Here are the corrections and explanations for last week’s entries.
WHEN WILL THEY EVER LEARN…?
Find and correct the errors in the following pieces.
“Except for the cigarette smoke from some of the parents.”
This is not a complete thought; it needs a main clause.
“They are fine, except for the cigarette smoke from some of the parents.”
“And when it’s a coach – kids often look up to their coaches. They think they’re cool.”
“And when it’s a coach…” makes no sense because it is a subordinate clause which cannot stand on its own.
I do not like trying to replace a conjunction with a dash; in this case, coherence is destroyed by doing so.
“They think they are cool,” has two relative pronouns, “they” and “they”. Which “they” refers to which antecedent? This vagueness needs to be reworded.
“It is a bad thing when it’s a coach because kids often look up to their coaches. They think their coaches are cool.”
BONUS: identify the source of the title line of this section and receive a GOLD STAR.
“WHEN WILL THEY EVER LEARN…?’ is a paraphrase of a line from the song, Where Have All the Flowers Gone, written by Pete Seeger.
“Wont” is a noun referring to an established custom, usage or practice and is pronounced as in “want”.
“It was the family’s wont to dine exactly at six and that was never changed.”
“Won’t” is a contraction for “will not”.
“He won’t change his habits regardless of the circumstances.”
“Depravation” is a noun referring to being depraved, corrupted, perverted.
“Deprivation” is a noun referring to a state of extreme poverty, hunger or loss.
“Blatant” is an adjective meaning offensively clamourous, noisy, in the open or without any attempt at concealment. Literally, it means obtrusively and noticeably noisy.
“Blatancy” is the noun form.
“Blatantly” is the adverb form.
“Flagrant” is an adjective meaning compulsively bad, offensively scandalous, notorious or reprehensible.
“Flagrancy” is the noun form.
“Flagrance” is another noun form.
“Flagrantly” is the adverb form.
DOES THIS MAKE SENSE?
“The man who so deeply needs to be Toronto’s next mayor, he has been cozying up to politicians on the left and the right showed his true colours at a mayoral debate Wednesday evening.”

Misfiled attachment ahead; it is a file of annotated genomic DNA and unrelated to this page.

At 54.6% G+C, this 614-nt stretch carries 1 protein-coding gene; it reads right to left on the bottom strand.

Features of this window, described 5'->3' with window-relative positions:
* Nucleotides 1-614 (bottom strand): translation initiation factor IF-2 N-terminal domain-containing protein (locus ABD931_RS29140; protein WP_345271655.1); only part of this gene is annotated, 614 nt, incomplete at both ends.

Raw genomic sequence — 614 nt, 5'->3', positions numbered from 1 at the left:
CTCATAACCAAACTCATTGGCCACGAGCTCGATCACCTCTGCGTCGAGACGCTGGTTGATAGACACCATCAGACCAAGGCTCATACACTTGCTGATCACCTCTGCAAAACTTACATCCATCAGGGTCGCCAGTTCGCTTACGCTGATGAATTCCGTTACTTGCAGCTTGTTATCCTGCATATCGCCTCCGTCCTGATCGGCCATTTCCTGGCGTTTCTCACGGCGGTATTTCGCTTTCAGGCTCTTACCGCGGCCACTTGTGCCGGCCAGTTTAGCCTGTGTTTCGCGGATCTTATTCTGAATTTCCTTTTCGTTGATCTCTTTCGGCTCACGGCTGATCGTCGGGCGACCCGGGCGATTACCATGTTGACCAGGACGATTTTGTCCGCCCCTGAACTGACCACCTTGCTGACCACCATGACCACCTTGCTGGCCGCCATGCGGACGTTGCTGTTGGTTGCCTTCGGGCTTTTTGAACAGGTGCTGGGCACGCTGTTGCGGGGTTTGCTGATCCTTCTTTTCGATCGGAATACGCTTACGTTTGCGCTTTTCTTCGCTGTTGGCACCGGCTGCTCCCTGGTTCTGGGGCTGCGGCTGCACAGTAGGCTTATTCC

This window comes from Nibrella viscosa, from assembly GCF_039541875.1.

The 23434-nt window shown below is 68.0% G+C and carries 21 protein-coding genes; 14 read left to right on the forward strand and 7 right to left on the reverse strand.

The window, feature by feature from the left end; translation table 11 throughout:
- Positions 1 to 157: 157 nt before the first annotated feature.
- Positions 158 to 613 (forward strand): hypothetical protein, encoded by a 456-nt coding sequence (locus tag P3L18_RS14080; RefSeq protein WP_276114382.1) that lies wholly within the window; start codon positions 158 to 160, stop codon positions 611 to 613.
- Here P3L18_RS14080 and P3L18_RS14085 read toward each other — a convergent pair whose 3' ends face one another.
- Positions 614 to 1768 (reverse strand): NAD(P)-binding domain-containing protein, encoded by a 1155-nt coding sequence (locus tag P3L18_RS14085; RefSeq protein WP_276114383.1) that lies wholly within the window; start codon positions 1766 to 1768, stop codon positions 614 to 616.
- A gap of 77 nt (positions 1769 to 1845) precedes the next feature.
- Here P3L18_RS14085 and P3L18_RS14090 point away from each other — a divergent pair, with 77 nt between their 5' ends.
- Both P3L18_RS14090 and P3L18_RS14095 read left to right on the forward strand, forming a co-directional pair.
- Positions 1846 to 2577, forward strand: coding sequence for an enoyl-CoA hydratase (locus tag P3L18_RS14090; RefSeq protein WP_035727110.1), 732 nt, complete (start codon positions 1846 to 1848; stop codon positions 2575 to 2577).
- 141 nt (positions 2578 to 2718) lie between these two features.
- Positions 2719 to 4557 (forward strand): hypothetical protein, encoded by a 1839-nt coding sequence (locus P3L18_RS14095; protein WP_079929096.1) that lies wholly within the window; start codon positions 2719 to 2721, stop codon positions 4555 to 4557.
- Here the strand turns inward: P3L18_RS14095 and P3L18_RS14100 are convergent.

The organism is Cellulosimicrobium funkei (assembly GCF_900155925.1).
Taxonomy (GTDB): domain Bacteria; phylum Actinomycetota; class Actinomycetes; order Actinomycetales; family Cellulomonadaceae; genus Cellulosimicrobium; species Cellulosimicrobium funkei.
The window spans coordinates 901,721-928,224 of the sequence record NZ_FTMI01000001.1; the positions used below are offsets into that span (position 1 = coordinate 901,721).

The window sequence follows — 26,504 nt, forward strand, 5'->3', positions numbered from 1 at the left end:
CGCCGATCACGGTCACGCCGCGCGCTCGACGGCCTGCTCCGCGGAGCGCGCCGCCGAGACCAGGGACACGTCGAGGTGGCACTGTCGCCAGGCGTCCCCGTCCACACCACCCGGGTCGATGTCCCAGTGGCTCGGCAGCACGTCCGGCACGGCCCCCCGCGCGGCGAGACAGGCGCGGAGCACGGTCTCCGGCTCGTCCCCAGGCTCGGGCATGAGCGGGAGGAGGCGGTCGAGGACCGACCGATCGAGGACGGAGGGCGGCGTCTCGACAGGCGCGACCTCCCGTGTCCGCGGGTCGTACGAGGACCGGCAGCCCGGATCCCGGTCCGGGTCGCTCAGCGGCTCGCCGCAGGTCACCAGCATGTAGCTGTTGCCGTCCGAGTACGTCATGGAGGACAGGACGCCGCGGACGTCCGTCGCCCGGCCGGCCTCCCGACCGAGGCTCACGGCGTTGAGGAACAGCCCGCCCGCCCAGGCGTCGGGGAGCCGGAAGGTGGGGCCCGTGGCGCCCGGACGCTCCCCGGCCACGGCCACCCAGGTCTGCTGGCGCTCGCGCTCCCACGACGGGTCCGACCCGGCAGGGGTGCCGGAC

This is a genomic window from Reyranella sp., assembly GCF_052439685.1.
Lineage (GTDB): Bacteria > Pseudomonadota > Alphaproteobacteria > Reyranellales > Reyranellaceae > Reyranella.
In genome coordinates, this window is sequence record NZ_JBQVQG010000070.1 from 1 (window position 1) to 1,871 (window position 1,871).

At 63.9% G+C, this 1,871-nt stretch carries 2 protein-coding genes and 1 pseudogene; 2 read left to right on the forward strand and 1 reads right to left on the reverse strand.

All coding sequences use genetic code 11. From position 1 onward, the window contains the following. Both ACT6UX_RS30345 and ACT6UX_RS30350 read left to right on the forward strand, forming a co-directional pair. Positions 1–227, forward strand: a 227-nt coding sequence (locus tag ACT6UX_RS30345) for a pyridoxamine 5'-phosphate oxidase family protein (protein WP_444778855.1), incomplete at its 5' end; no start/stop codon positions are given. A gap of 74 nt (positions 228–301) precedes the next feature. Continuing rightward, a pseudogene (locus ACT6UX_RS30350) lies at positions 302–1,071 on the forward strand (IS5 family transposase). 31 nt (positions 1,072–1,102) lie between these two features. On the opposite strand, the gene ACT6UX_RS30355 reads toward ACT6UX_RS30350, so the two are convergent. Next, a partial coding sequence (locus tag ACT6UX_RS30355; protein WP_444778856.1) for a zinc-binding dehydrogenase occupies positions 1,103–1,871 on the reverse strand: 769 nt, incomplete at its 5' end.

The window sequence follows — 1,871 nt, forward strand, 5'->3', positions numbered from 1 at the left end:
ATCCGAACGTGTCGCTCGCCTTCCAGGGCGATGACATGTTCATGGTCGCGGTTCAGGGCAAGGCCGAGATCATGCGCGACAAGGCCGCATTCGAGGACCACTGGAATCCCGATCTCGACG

This is a run-on sentence which connects two principal thoughts with a comma, a flagrant punctuation error. I have reworded it.
“The man who so deeply needs to be Toronto’s next mayor and who has been cozying up to politicians on the left and the right, showed his true colours at a mayoral debate Wednesday evening.”
IS THIS REALLY A POLITICAL STATEMENT?
“A conservative is a man with two perfectly good legs who, however, has never learned to walk forward.”
Franklin D. Roosevelt, the 32nd President of the United States said this in a radio address in 1939.
LAST WEEK’S WORDS
“Bucolic” (n.) refers to a country person, a peasant or a provincial. It can also be a descriptive poem of rural life.
“Bucolic” (adj.) means rustic, pastoral or rural.
“Grimalkin” (n.) denotes a cat or an old female cat.
“Grimalkin” (n.) connotes an ill-tempered, old womanish attitude.
BONUS: Shakespeare’s use of “grimalkin” is presented in the opening act of Macbeth when one of the three weird sisters says to her counterpart, “I come, graymalkin!” She refers to her sister as an old cat. By the way, Shakespeare never called the sisters anything other than weird sisters; they were never called witches.
“Desiccate” (v.) means to dry up, to dry thoroughly or to preserve by removing all of the moisture.
“Malediction” (n.) refers to the utterance of a curse, slander or a defamation.
GOLD STAR CLUE: the roots are in Latin where “mal” means “bad” and “diction” means speech. So “malediction” refers to bad speech or the utterance of something slanderous.
“Contiguous” (adj.) means connected without a break, having a common boundary or connected in space and time.